Another unexposed 4yo representing powerful connections. He ran poorly in December on his first start for 167 days but came on for that run and won next time out, on his first run at this distance, at Newcastle in January. The 2nd and 3rd have failed to place in five runs combined since then which is a worry, as is the fact that both his wins have come on artificial surfaces. He has run just about okay on good ground previously though.
The fact that he hasn’t run in two months could be a slight concern. It’s entirely possible he was put away for this after that but if they think he’s really well handicapped why not try and win another race to get into the Lincoln which has twice as much prize money on offer?
Two wins from three starts at Doncaster and ran well enough last time out on his first start for 161 days. The form of that run has been let down a little though, all his wins have come in much smaller fields and he’s often close to the pace which is likely to be a negative here. Add to that he’s fairly exposed now and is drawn very high which might not be ideal.
A consistent contender, his form figures outside of Group company at 10f or shorter read 213323. He was 2nd to Palace Pier as a 2yo but his only win came in maiden company and he does turn out to be the bridesmaid too often.
He’s interesting on his mile form, which is probably his best distance, especially if he improves for better ground having had his last two runs on heavy. He’s been gelded since those runs and must have an excellent chance of placing in this, for all he’s perhaps slightly vulnerable for win purposes. It's also possible he’ll be a bit too close to a strong pace. A good run here would be a boost for Brentford Hope in the Lincoln later on.
Another of the lightly raced 4yos. She’s never run a bad race in five starts and is proven over this trip on ground ranging from soft to good. She’s fairly handicapped on what she has done to date, especially her 2nd in maiden company last June. She was beaten 6 lengths on handicap debut but she was only receiving 5lbs from a subsequent listed winner that day so that was certainly no disgrace.
She did look as though she was ready to go a little further last time though and she probably won’t be far off the pace here which might not help her chances but she’s handicapped to be competitive and has a nice draw in stall 8.
Consistent performer and the shortest priced of those that have been kept busy over the winter. He’s gone up 6lbs over the winter and had previously failed to win in six handicap starts off lower marks than this. He handles any ground and given he is fit from his all weather campaign he’s capable of giving his running plus he’s unexposed at this trip on turf but he doesn’t look well enough handicapped to win this. Richard Fahey has won this twice in the past ten runnings (and has won the Lincoln twice in the same period) and this is his only runner in either race today. Very low drawn.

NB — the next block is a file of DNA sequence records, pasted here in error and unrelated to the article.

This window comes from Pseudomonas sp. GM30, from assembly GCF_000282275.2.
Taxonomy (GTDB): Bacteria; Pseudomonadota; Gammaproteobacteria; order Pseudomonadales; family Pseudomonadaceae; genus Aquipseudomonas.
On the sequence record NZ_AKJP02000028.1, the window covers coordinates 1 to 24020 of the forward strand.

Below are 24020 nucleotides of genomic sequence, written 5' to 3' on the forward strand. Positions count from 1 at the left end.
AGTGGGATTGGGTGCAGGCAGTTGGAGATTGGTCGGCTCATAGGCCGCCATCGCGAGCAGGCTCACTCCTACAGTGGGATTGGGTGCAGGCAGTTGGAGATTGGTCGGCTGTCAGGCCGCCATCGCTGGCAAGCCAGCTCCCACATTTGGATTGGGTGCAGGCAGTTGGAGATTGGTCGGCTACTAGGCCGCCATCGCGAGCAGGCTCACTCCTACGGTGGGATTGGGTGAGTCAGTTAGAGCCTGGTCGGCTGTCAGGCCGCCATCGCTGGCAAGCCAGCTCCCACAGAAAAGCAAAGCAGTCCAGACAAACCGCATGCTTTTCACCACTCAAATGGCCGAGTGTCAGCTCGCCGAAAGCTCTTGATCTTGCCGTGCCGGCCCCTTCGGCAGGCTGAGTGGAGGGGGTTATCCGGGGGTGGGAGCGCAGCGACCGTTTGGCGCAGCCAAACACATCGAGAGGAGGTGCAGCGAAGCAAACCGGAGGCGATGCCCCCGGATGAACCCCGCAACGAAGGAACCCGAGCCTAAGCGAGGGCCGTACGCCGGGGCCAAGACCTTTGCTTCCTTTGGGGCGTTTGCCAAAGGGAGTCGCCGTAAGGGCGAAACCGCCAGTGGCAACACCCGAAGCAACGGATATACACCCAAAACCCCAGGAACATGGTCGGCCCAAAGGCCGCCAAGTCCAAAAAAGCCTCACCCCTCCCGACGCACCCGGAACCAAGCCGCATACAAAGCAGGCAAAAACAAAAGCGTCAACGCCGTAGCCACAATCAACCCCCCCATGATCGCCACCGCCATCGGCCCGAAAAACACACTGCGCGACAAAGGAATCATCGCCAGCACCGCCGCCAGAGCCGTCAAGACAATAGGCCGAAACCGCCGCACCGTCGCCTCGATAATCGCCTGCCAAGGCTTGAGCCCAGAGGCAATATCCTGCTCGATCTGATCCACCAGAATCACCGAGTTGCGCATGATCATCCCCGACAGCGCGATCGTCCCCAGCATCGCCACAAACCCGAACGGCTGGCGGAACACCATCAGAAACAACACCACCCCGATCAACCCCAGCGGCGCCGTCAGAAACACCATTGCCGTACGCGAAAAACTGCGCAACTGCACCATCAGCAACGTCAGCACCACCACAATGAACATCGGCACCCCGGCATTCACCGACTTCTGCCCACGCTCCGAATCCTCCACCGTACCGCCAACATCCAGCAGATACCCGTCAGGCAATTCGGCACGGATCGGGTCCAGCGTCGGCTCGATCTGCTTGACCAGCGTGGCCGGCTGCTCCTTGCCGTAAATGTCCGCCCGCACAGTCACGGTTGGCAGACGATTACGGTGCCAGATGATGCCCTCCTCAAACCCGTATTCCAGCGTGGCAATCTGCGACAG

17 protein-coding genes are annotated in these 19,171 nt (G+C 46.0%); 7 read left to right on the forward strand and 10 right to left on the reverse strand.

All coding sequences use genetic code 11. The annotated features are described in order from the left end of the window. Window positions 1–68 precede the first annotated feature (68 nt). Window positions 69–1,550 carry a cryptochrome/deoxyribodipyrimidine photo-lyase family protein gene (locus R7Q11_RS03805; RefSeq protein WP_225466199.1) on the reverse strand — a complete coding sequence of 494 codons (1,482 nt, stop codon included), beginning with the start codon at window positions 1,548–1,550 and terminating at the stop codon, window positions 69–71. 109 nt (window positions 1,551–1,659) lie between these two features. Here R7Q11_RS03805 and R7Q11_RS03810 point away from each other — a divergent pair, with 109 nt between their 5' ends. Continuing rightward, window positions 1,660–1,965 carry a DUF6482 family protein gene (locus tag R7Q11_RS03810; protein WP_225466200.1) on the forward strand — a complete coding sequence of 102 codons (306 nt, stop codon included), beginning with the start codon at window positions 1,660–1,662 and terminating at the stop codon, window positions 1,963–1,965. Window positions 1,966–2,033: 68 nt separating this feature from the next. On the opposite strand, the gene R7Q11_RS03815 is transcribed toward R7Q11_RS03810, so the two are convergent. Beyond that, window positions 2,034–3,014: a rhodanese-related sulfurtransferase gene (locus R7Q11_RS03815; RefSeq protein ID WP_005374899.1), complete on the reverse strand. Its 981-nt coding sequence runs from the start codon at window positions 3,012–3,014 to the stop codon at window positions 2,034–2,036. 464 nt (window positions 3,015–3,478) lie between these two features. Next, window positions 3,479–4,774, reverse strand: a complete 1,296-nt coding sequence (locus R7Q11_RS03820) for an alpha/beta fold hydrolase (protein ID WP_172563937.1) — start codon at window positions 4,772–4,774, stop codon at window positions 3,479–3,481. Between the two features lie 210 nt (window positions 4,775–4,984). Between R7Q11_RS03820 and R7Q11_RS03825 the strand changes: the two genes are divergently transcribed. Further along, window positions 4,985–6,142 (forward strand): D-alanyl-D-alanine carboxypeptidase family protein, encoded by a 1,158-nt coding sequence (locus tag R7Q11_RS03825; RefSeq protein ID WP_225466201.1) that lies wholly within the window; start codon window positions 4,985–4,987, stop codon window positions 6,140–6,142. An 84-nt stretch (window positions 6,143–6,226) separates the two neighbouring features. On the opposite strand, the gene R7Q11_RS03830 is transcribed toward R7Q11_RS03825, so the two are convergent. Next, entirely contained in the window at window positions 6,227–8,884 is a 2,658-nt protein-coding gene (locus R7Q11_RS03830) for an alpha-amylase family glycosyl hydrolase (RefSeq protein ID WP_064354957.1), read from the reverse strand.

A well beaten last of four runners when last seen in July running over a mile and a half. He’s been gelded and off the track since. His best performance came when a wide margin winner on soft ground over ten furlongs as a juvenile and his only run since was that poor run last time out. He should handle the ground but we don’t know if he’s trained on since his 2yo days, how he’ll handle the drop in trip or how fit he is here.
We’d have to guess at the first two issues but it’s worth noting that Saeed bin Suroor has a 19.12% win strike rate and 33.82% place strike rate with 4yos in handicaps over the past two years with his UK runners and those figures drop to 4.55% and 18.18% respectively when returning from breaks of 60+ days so there is every chance that he won’t be anywhere near cherry ripe here even if he has trained on.
His form tailed off last season after a good couple of runs in the summer but he changed moved from Gaye Kelleway to Chris Dwyer over the winter and put up a fairly encouraging reappearance over just 6f earlier this month in what looks a clear prep run for this.
He made a highly encouraging reappearance last season when runner up in a race where the winner, 4th and 6th all won on their next starts. That run came over 7f and he finished well looking ready for a step up in trip and he was the only runner to finish in the first five in that race to have been held up. He followed that up with a win on his first start at a mile next time out, winning easily by 2 lengths (the runner up went close against a progressive rival two starts later) and a 5lb rise seemed fair for that. He was well beaten on his next start (possibly ridden too prominently) and then ran very poorly on his final two starts of the season.
He was only 5th at Wolverhampton last time out in a class 4 handicap but he was surprisingly dropped to 6f for that and he ran well considering he was trapped wide the whole way round. He’ll be seen to best effect if he can settle in the rear off a strong gallop here but he’s possibly drawn a bit wider than ideal in 18.
Home Before Dusk